The 10 Best Kendrick Lamar Verses Ever

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There are few active rappers today that have both the lyrical prowess and mainstream success of Compton’s’ Kendrick Lamar. The Grammy award-winning emcee may have declared himself King on wax a few years ago, but such a declaration was hardly necessary; just skimming through his brief yet surprisingly deep catalog demonstrates that he is in a class of his own on the microphone. And we’ve gathered the cream of the crop here – check out the ten best Kendrick Lamar verses ever.

1) “Control” (Big Sean feat. Kendrick Lamar and Jay Electronica)

Let’s jump right in, shall we? With a blistering verse so prominent and controversial that it’s almost easier to find clips of just K. Dot’s verse than the actual whole song itself, this guest spot on Detroit rapper Big Sean’s song found the West Coast emcee not only flexing his skill, but calling out his contemporaries by name to step up to the plate if they wanted a shot at holding the crown. “Control” also stirred a flurry of response songs by some of those same rappers who were mentioned (and a bunch who weren’t), but it’s a fool’s argument to debate whether anyone even came close to the original.


2) “Rigamortis” 

Before blowing up in a significant way, Kendrick was rapidly ascending the ranks of the Left Coast underground with cuts like the excellent “Rigamortis,” off his first proper album Section.80. Effortlessly weaving his lyrics around the track’s repetitive horn sample, it’s the final verse (in which he lets loose and spits at a rapid-fire pace for a 25-second passage that warrants multiple rewinds.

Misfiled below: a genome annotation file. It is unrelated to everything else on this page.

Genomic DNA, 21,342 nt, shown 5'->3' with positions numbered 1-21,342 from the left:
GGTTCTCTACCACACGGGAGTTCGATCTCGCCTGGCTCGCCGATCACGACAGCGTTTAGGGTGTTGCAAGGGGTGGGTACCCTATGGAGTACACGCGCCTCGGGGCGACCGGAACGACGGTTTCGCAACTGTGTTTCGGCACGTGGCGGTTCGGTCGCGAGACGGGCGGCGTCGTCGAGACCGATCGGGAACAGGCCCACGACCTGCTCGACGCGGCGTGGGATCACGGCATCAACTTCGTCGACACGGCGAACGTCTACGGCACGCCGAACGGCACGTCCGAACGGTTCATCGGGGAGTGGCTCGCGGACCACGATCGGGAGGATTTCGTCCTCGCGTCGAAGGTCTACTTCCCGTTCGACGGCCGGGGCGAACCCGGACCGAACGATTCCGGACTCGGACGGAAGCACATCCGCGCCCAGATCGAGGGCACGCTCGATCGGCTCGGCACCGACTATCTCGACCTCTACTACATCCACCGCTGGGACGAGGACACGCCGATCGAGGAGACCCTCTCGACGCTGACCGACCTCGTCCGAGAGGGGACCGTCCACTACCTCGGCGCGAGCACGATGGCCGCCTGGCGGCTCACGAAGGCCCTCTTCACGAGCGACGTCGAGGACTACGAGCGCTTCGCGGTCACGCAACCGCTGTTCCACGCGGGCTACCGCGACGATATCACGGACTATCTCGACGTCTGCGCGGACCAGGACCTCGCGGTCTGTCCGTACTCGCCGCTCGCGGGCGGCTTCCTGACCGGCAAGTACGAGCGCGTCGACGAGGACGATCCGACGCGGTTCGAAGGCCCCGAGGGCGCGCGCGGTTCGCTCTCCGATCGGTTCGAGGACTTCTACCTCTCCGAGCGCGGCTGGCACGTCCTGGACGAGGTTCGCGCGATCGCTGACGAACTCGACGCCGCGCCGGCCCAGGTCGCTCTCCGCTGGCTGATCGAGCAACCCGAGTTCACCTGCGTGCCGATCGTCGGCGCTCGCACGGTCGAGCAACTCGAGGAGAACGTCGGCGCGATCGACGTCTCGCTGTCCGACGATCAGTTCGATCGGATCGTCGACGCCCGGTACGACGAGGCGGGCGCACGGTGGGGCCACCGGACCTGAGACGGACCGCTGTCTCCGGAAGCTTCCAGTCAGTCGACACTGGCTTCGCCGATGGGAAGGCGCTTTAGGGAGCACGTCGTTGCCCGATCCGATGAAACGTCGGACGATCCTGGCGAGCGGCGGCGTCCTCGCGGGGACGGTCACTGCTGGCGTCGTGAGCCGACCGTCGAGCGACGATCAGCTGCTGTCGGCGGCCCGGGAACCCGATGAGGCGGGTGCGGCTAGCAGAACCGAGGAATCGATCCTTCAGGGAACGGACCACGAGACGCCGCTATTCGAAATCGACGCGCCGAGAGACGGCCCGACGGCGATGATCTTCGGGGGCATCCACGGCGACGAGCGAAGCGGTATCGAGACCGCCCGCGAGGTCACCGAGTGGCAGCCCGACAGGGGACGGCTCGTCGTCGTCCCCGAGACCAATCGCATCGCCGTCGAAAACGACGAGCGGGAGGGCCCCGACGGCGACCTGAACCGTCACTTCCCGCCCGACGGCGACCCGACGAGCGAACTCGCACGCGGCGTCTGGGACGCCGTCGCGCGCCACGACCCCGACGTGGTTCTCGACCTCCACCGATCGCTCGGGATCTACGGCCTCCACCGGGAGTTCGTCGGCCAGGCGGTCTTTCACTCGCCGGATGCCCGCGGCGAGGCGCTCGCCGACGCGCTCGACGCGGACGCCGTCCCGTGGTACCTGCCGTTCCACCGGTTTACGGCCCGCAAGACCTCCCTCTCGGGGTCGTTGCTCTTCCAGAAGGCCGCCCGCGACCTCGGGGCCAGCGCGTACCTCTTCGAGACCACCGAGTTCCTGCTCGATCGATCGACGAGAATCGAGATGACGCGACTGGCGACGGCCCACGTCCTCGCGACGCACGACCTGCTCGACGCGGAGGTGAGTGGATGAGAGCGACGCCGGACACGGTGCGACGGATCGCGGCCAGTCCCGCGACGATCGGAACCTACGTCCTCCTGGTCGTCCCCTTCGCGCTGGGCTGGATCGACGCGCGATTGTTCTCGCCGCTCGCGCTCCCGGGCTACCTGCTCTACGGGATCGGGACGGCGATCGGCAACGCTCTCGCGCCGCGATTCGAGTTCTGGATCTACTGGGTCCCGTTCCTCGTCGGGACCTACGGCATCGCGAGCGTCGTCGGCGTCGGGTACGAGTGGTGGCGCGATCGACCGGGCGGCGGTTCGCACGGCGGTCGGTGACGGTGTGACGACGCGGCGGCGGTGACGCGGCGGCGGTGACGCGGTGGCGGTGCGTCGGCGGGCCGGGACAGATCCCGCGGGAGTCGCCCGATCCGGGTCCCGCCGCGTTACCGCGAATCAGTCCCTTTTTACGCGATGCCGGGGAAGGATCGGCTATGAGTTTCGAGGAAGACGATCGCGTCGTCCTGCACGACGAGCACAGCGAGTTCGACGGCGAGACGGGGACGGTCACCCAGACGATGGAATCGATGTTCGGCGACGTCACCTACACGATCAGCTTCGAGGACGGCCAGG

3) “M.A.A.D. City” (featuring MC Eiht)

The centerpiece of his breakthrough album good kid, M.A.A.D. city, this song notably features the moment where Kendrick seemed to perfect his patented switched-up delivery style to convey different moods, characters, and perspectives all within the same song. This song – really two songs paired together – still remains a staple of his live show.


4) “King Kunta” 

Lamar channels his inner James Brown for this funk-heavy stomper, with a voice that clearly demonstrates his growth (and developed acumen) as a professional rapper. While not as rapid-fire as some of his more stunt-worthy performances, “King Kunta” packs a punch both with its delivery and fiery content.

5) “Swimming Pools (Drank)” 

Though it might be easy to scoff at the inclusion of what was clearly a song designed to break through radio and make Kendrick Lamar a hit (spoiler: it worked), there’s something notable about creating a Trojan Horse of a song that seems at a quick glance to glorify alcohol with verses that subvert said message in a way that you don’t typically hear in the mainstream.


6) “Untitled 03” 

Kendrick first debuted this untitled song on ‘The Colbert Report,’ and later gave it a proper release on Untitled.Unmastered. The song finds Kendrick waxing poetic on the perspective of different races caught up in the modern day hustle, delivering his flow in a musical manner that would define the other songs on the EP.


7) “U” 

Kendrick dives deep into the dark corners of depression on To Pimp A Butterfly album cut “U” (which was also featured in his ‘God Is Gangsta’ short film/music video). It’s hard not to feel chills as you listen to the despair and unbridled emotion that blares through his two verses.


8) “Sing About Me” 

Not only is “Sing About Me” an impressive demonstration of Kendrick’s writing ability, but it just might be one of the saddest hip hop songs EVER. Kendrick takes on the perspective of two fallen individuals from his past, and addresses their ghosts (and his own) on the third verse.


9) “Never Catch Me” (Flying Lotus featuring Kendrick Lamar)

Seamlessly riding atop a chaotic and jazzy Flying Lotus production, Kendrick offers a quick but pointed look at the concept of death and mortality – a fitting theme for the album that the song appeared on, Fly Lo’s You’re Dead!


10) “Cartoons and Cereal” (featuring Gunplay) 

Sample clearances prevented this amazing song from making the cut for good kid, M.A.A.D. city, but it still stands as one of the more impressive lyrical displays of a rapper knowingly on the cusp of leveling up in skill and career trajectory. Kendrick’s first verse paints the type of evocative and stunning narrative that would go on to define his entire career.

Get a FREE download of Kendrick Lamar’s latest album, To Pimp a Butterfly, on the Trebel downloader for iPhone or Android — and play it offline without a wi-fi connection!

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